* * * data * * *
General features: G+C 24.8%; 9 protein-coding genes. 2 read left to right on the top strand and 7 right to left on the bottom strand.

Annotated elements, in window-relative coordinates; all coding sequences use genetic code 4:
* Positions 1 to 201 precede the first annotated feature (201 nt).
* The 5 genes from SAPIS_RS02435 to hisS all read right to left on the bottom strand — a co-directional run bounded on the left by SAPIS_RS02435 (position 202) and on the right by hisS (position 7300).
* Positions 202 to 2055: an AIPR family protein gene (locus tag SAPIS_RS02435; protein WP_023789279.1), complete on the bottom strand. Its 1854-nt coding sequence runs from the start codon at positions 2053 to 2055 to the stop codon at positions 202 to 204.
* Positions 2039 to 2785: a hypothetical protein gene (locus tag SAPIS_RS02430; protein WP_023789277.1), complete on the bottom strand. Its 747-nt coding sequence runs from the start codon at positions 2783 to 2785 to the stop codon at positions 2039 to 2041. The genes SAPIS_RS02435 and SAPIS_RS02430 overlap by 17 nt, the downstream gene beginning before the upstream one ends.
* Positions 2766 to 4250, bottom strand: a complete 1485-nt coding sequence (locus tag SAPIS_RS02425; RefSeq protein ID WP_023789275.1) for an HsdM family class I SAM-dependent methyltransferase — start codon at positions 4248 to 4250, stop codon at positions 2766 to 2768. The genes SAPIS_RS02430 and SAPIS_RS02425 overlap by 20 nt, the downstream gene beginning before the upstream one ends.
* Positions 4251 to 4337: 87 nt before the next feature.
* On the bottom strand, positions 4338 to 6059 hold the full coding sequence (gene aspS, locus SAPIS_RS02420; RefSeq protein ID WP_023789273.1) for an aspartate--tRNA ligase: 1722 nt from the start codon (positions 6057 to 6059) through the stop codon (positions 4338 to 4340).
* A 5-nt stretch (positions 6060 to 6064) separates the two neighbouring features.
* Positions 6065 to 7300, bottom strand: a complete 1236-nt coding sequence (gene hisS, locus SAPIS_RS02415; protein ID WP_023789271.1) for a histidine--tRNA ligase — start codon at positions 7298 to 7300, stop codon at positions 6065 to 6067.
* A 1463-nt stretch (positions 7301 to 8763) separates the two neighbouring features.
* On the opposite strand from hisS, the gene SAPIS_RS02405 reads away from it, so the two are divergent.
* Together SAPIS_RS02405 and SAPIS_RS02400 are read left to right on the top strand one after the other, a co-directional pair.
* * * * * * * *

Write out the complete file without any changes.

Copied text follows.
General features: G+C 24.8%; 9 protein-coding genes. 2 read left to right on the top strand and 7 right to left on the bottom strand.

Annotated elements, in window-relative coordinates; all coding sequences use genetic code 4:
* Positions 1 to 201 precede the first annotated feature (201 nt).
* The 5 genes from SAPIS_RS02435 to hisS all read right to left on the bottom strand — a co-directional run bounded on the left by SAPIS_RS02435 (position 202) and on the right by hisS (position 7300).
* Positions 202 to 2055: an AIPR family protein gene (locus tag SAPIS_RS02435; protein WP_023789279.1), complete on the bottom strand. Its 1854-nt coding sequence runs from the start codon at positions 2053 to 2055 to the stop codon at positions 202 to 204.
* Positions 2039 to 2785: a hypothetical protein gene (locus tag SAPIS_RS02430; protein WP_023789277.1), complete on the bottom strand. Its 747-nt coding sequence runs from the start codon at positions 2783 to 2785 to the stop codon at positions 2039 to 2041. The genes SAPIS_RS02435 and SAPIS_RS02430 overlap by 17 nt, the downstream gene beginning before the upstream one ends.
* Positions 2766 to 4250, bottom strand: a complete 1485-nt coding sequence (locus tag SAPIS_RS02425; RefSeq protein ID WP_023789275.1) for an HsdM family class I SAM-dependent methyltransferase — start codon at positions 4248 to 4250, stop codon at positions 2766 to 2768. The genes SAPIS_RS02430 and SAPIS_RS02425 overlap by 20 nt, the downstream gene beginning before the upstream one ends.
* Positions 4251 to 4337: 87 nt before the next feature.
* On the bottom strand, positions 4338 to 6059 hold the full coding sequence (gene aspS, locus SAPIS_RS02420; RefSeq protein ID WP_023789273.1) for an aspartate--tRNA ligase: 1722 nt from the start codon (positions 6057 to 6059) through the stop codon (positions 4338 to 4340).
* A 5-nt stretch (positions 6060 to 6064) separates the two neighbouring features.
* Positions 6065 to 7300, bottom strand: a complete 1236-nt coding sequence (gene hisS, locus SAPIS_RS02415; protein ID WP_023789271.1) for a histidine--tRNA ligase — start codon at positions 7298 to 7300, stop codon at positions 6065 to 6067.
* A 1463-nt stretch (positions 7301 to 8763) separates the two neighbouring features.
* On the opposite strand from hisS, the gene SAPIS_RS02405 reads away from it, so the two are divergent.
* Together SAPIS_RS02405 and SAPIS_RS02400 are read left to right on the top strand one after the other, a co-directional pair.